The dining room is planned for the entertainment of small intimate parties and family meals. It should, then, be pleasing, yet rather stimulating in color scheme….The room must be equally pleasing under natural and artificial light…Elizabeth Burris-Meyer, Decorating Livable Homes, 1937
I heard a crazy rumor that there are actually people who use their dining room tables for, get this, dining! Personally, I don’t believe it. But, you never know what people will do in the privacy of their own homes…
There was a time when a good many homes had a separate dining room where the evening meal (and perhaps the noon meal, too) was usually served. The decor of the room was usually fairly simple although, as Mrs. Burris-Meyer reminds us, “many decorators consider[ed] the walls of the dining room an ideal place for mural paintings.” Unfortunately, the execution of the mural idea did not always lead to desired results. She points out that floating nudes or violent jungle scenes can be rather disconcerting after a while. Mrs. Burris-Meyer encourages us to examine magazine illustrations of dining rooms and department store displays to get ideas on how to furnish the dining room. However, I think she would be dismayed if she saw some of the the current advertising where
Sandra Lee monstrosities “tablescapes” reign since Mrs. Burris-Meyer encourages simplicity in the dining room.
But what about those of us who have a living room/dining area combination? Mrs. Burris-Meyer actually prefers this arrangement (and says it is ideal for entertaining). With the advent of the “open floor plan,” I would wager that this is the set-up a good many of us have nowadays. She warns us to:
- Avoid using breakfast nook furniture but to instead use scaled down formal dining room furniture
- Make sure the dining furniture and the living room furniture create a cohesive look (in other words, don’t use glass and chrome dining furniture with colonial reproduction living room furniture)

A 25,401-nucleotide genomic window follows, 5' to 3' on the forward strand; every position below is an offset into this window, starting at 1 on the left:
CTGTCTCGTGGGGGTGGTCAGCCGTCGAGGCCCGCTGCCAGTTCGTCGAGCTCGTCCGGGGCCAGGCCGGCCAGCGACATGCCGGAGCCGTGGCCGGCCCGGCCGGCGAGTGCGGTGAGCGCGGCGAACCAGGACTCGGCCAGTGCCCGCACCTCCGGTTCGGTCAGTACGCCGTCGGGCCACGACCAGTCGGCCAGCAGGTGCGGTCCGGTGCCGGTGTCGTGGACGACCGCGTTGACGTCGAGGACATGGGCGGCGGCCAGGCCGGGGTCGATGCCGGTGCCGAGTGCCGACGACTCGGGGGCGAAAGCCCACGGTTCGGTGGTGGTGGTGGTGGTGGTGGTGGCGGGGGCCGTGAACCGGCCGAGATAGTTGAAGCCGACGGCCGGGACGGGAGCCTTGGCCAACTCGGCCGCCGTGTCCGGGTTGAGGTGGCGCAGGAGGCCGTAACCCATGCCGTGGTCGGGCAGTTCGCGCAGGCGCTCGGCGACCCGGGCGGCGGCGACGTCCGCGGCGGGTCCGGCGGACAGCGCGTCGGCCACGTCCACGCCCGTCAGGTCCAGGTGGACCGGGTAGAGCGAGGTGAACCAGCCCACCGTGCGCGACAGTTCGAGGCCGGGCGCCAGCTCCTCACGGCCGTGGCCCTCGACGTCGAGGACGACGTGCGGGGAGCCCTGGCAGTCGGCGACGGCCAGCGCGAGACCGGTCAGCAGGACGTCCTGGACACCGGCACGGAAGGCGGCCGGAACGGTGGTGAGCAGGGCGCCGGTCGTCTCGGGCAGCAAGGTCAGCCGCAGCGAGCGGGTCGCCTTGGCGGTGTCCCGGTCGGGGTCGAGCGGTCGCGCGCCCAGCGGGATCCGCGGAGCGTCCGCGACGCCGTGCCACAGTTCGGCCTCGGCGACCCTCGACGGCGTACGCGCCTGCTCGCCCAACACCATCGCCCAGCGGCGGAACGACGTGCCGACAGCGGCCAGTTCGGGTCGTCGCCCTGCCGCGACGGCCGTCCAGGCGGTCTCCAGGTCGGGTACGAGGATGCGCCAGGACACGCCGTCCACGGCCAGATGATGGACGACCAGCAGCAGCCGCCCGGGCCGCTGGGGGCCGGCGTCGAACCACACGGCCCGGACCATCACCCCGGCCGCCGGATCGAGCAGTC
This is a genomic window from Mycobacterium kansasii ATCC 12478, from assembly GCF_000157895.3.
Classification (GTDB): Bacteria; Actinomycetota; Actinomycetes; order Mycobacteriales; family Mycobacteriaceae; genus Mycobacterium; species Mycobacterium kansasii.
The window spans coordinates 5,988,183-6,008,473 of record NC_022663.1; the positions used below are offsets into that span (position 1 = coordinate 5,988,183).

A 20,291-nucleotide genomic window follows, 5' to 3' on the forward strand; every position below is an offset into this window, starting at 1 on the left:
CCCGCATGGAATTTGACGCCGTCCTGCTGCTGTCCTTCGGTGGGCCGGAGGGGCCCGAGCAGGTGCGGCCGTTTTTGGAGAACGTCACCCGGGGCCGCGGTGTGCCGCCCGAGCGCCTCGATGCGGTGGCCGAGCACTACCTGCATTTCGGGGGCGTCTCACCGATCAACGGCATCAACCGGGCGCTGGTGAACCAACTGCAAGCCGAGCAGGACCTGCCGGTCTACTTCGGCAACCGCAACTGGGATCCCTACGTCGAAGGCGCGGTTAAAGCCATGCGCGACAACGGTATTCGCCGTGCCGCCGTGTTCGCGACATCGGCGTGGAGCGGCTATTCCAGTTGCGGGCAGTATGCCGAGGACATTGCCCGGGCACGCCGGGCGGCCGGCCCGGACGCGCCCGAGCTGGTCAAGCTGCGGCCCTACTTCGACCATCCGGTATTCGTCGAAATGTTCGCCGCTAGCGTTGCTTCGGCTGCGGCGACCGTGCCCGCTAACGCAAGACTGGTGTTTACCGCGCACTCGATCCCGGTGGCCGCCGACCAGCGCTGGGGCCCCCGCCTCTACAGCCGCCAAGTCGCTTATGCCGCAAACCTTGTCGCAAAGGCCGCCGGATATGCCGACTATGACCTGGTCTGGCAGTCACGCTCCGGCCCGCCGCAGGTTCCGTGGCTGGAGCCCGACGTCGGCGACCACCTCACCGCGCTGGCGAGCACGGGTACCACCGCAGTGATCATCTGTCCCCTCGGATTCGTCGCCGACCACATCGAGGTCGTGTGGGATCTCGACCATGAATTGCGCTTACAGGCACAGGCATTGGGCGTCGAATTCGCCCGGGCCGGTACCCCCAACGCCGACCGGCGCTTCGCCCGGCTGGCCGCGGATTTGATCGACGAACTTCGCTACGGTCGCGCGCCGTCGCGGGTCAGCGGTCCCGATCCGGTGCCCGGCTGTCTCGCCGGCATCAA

- Take up no more than 1/3 of the room with the dining area
- Use cupboards instead of sideboards for a clean look
Finally, Mrs. Burris-Meyer has a thing or two to say about breakfast nooks:
Often in an effort to make a breakfast nook appear cheerful and gay the decorators use colors which are much too intense to be pleasant in the early morning when an unobtrusive, pleasant meal is appreciated.
My guess is that Mrs. Burris-Meyer wasn’t much of a morning person…probably from all of the entertaining she does…just saying.
Personally, I think the ideal dining table for a combination dining/living room is one that pulls out from a cabinet and leaves are added to it. My mother’s can seat about eight to ten people when it is fully extended but only takes up about 4 x 3 feet of space when it is closed up. And it has storage space for linens and the china* in it, too!
What about you? Do you use your dining room table for eating or has it been repurposed for something else? Do you have a kitchen table or a breakfast nook? If so, how is it decorated?
To your fabulously decorated Technicolor home!
*We live in earthquake country. Anything valuable is kept in protective storage when not in use.
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